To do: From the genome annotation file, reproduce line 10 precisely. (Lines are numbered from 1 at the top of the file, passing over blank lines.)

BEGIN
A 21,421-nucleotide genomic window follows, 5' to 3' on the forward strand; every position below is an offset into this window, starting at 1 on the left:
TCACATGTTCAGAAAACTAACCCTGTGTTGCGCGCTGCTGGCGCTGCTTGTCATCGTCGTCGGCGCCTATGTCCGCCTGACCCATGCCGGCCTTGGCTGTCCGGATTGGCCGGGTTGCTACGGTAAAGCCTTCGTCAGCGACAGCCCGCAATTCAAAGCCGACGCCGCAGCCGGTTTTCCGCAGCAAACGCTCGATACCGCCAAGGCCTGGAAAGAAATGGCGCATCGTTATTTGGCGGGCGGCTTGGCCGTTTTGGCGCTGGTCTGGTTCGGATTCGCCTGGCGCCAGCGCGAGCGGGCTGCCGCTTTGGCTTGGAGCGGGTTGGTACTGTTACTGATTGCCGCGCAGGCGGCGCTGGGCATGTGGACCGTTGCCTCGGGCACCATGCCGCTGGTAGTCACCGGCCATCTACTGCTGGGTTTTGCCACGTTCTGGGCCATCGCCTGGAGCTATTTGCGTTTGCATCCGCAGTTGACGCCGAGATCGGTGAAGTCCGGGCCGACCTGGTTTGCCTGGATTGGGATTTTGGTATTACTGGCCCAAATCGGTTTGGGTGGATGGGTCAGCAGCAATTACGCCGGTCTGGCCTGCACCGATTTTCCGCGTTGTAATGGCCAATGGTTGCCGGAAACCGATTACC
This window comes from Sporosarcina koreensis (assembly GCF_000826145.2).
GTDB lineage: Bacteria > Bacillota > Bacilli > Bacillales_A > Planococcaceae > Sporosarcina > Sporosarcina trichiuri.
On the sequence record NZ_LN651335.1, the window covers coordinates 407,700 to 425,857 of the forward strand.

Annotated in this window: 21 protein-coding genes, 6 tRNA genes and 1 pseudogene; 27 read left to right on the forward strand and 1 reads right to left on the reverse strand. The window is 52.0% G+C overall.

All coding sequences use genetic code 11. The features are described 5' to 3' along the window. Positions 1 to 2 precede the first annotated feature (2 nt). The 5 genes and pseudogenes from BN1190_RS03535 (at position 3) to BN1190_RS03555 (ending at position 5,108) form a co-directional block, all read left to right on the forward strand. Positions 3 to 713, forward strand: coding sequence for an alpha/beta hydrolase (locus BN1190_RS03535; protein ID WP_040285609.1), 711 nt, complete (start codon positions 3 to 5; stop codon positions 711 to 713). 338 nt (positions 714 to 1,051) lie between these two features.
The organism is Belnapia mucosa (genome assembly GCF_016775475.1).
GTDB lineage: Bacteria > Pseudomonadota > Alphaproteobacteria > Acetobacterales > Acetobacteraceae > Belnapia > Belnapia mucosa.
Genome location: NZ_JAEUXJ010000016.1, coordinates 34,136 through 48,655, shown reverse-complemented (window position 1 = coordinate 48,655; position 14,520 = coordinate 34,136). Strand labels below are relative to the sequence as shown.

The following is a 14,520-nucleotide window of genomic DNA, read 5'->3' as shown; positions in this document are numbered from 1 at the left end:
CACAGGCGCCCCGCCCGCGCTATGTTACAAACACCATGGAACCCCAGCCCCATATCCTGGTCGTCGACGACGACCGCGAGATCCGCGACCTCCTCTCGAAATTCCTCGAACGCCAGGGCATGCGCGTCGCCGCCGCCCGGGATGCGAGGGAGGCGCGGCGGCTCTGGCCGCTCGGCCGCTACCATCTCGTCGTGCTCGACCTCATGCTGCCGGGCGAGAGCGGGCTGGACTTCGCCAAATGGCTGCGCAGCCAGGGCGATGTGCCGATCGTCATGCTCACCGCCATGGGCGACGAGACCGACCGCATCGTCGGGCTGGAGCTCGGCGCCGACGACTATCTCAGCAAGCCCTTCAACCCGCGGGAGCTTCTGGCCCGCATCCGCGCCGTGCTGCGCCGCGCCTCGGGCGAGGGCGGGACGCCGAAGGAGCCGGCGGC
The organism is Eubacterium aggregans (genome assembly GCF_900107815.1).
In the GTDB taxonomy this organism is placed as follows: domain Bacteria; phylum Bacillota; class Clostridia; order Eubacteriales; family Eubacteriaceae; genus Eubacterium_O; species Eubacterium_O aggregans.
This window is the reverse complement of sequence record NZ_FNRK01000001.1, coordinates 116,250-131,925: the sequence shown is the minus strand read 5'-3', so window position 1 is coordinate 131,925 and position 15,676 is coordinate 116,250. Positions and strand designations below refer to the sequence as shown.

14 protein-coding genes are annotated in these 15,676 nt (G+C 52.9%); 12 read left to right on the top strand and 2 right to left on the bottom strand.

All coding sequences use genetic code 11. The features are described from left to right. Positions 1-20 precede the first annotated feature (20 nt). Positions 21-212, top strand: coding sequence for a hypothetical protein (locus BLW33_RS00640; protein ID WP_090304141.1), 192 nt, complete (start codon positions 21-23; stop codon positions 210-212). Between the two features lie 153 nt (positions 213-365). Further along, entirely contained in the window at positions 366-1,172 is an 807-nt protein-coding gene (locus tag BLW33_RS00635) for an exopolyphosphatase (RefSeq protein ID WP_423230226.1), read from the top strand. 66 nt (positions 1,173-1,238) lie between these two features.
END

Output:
Genome location: NZ_JAEUXJ010000016.1, coordinates 34,136 through 48,655, shown reverse-complemented (window position 1 = coordinate 48,655; position 14,520 = coordinate 34,136). Strand labels below are relative to the sequence as shown.